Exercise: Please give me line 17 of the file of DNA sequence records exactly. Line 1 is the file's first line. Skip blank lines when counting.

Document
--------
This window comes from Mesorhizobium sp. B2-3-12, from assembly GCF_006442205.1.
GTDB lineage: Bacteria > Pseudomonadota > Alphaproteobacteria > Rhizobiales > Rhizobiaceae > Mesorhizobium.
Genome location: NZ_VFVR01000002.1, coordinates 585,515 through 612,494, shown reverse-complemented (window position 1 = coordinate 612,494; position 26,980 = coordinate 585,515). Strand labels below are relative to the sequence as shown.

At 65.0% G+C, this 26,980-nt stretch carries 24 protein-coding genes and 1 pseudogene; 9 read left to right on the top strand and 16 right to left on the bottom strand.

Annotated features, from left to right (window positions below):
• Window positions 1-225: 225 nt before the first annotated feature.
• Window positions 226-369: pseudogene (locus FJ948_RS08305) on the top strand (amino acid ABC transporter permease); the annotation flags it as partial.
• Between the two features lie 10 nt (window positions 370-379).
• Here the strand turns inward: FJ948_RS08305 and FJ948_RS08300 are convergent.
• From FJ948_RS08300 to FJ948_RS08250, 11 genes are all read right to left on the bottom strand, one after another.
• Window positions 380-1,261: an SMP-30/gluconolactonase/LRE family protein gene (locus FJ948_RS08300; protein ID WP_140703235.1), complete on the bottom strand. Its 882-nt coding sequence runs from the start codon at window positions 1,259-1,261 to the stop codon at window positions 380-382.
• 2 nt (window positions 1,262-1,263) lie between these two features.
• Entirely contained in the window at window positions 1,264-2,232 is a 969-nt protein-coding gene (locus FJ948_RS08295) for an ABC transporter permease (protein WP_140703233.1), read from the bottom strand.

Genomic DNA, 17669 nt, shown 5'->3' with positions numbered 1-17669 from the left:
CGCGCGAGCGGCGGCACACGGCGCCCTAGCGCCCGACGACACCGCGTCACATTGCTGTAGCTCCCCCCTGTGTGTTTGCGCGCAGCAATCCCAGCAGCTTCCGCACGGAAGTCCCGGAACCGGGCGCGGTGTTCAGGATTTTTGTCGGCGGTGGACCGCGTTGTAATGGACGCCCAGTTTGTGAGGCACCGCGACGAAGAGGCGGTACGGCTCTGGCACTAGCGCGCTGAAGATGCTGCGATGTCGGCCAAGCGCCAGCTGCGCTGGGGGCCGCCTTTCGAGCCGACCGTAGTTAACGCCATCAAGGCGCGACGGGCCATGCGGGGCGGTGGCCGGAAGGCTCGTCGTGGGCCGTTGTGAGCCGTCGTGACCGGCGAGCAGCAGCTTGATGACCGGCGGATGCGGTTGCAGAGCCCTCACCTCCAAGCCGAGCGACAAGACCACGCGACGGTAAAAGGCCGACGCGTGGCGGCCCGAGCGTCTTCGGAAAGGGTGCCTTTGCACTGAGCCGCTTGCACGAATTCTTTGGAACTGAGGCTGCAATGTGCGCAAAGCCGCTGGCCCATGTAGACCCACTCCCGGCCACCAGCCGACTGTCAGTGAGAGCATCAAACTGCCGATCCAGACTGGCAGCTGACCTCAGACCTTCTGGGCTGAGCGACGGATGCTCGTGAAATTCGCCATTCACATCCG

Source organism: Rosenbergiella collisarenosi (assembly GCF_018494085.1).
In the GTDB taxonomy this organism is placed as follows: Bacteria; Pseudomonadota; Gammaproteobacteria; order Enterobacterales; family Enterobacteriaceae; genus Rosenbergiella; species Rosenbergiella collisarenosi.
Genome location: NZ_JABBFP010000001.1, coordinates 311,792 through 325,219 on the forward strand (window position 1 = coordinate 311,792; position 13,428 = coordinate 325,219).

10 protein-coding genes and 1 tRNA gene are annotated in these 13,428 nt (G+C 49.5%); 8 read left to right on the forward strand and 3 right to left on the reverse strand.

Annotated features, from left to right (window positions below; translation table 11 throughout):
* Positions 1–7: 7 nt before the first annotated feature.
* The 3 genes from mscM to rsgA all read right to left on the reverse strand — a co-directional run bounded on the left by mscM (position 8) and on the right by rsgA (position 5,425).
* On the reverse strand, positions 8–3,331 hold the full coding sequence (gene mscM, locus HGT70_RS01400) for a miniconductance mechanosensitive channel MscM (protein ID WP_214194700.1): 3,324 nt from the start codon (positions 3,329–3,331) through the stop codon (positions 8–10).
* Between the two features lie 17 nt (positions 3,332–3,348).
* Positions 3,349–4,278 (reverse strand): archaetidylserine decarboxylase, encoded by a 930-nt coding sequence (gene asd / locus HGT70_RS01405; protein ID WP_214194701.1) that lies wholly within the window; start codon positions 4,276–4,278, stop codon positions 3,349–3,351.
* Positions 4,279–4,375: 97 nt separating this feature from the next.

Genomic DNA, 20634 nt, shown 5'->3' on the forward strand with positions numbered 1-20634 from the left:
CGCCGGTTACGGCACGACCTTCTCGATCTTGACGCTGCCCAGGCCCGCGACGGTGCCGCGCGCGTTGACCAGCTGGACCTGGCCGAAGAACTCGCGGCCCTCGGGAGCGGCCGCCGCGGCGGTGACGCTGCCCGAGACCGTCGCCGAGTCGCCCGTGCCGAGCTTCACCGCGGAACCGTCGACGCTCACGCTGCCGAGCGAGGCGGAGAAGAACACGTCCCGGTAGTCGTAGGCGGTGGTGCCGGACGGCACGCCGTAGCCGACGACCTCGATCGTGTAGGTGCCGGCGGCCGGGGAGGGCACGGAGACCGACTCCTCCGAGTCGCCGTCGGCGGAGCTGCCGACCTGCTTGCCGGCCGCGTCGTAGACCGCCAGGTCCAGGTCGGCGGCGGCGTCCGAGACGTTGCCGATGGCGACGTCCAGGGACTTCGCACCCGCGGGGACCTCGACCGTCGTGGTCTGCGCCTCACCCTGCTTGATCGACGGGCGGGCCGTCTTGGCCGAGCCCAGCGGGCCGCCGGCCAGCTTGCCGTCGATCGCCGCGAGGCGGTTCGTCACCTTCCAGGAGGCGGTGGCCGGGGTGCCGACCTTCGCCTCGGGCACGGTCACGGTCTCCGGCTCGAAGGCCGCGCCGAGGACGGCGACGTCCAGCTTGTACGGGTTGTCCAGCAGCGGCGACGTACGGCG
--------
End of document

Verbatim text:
In the GTDB taxonomy this organism is placed as follows: Bacteria; Pseudomonadota; Gammaproteobacteria; order Enterobacterales; family Enterobacteriaceae; genus Rosenbergiella; species Rosenbergiella collisarenosi.